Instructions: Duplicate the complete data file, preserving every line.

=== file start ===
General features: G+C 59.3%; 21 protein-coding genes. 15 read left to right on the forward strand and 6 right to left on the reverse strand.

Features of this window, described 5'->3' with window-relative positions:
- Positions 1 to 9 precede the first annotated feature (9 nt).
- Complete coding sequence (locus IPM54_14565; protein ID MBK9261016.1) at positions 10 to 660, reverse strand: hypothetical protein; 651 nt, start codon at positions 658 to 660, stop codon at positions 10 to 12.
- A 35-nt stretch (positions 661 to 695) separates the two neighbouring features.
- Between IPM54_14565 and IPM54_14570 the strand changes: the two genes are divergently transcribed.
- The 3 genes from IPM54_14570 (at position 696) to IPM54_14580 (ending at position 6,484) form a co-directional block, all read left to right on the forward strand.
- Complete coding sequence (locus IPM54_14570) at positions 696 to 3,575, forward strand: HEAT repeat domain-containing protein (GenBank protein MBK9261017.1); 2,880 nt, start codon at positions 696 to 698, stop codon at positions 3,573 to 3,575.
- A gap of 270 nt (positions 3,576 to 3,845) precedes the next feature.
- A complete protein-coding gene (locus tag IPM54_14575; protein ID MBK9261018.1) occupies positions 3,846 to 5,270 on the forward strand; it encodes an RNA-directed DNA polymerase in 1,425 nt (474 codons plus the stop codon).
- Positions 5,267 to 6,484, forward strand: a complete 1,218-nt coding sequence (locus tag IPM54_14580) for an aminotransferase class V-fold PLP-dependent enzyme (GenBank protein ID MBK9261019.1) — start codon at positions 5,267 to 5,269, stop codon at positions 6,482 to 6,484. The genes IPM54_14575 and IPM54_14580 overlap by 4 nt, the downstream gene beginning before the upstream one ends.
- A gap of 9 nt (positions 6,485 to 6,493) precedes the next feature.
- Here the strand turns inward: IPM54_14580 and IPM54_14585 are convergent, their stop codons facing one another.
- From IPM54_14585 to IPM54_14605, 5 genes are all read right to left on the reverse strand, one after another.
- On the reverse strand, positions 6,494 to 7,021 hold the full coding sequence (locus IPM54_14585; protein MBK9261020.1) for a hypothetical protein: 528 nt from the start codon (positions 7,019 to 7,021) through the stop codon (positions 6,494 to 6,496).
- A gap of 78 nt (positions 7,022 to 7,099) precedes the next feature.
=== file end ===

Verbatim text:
General features: G+C 59.3%; 21 protein-coding genes. 15 read left to right on the forward strand and 6 right to left on the reverse strand.

Features of this window, described 5'->3' with window-relative positions:
- Positions 1 to 9 precede the first annotated feature (9 nt).
- Complete coding sequence (locus IPM54_14565; protein ID MBK9261016.1) at positions 10 to 660, reverse strand: hypothetical protein; 651 nt, start codon at positions 658 to 660, stop codon at positions 10 to 12.
- A 35-nt stretch (positions 661 to 695) separates the two neighbouring features.
- Between IPM54_14565 and IPM54_14570 the strand changes: the two genes are divergently transcribed.
- The 3 genes from IPM54_14570 (at position 696) to IPM54_14580 (ending at position 6,484) form a co-directional block, all read left to right on the forward strand.
- Complete coding sequence (locus IPM54_14570) at positions 696 to 3,575, forward strand: HEAT repeat domain-containing protein (GenBank protein MBK9261017.1); 2,880 nt, start codon at positions 696 to 698, stop codon at positions 3,573 to 3,575.
- A gap of 270 nt (positions 3,576 to 3,845) precedes the next feature.
- A complete protein-coding gene (locus tag IPM54_14575; protein ID MBK9261018.1) occupies positions 3,846 to 5,270 on the forward strand; it encodes an RNA-directed DNA polymerase in 1,425 nt (474 codons plus the stop codon).
- Positions 5,267 to 6,484, forward strand: a complete 1,218-nt coding sequence (locus tag IPM54_14580) for an aminotransferase class V-fold PLP-dependent enzyme (GenBank protein ID MBK9261019.1) — start codon at positions 5,267 to 5,269, stop codon at positions 6,482 to 6,484. The genes IPM54_14575 and IPM54_14580 overlap by 4 nt, the downstream gene beginning before the upstream one ends.
- A gap of 9 nt (positions 6,485 to 6,493) precedes the next feature.
- Here the strand turns inward: IPM54_14580 and IPM54_14585 are convergent, their stop codons facing one another.
- From IPM54_14585 to IPM54_14605, 5 genes are all read right to left on the reverse strand, one after another.
- On the reverse strand, positions 6,494 to 7,021 hold the full coding sequence (locus IPM54_14585; protein MBK9261020.1) for a hypothetical protein: 528 nt from the start codon (positions 7,019 to 7,021) through the stop codon (positions 6,494 to 6,496).
- A gap of 78 nt (positions 7,022 to 7,099) precedes the next feature.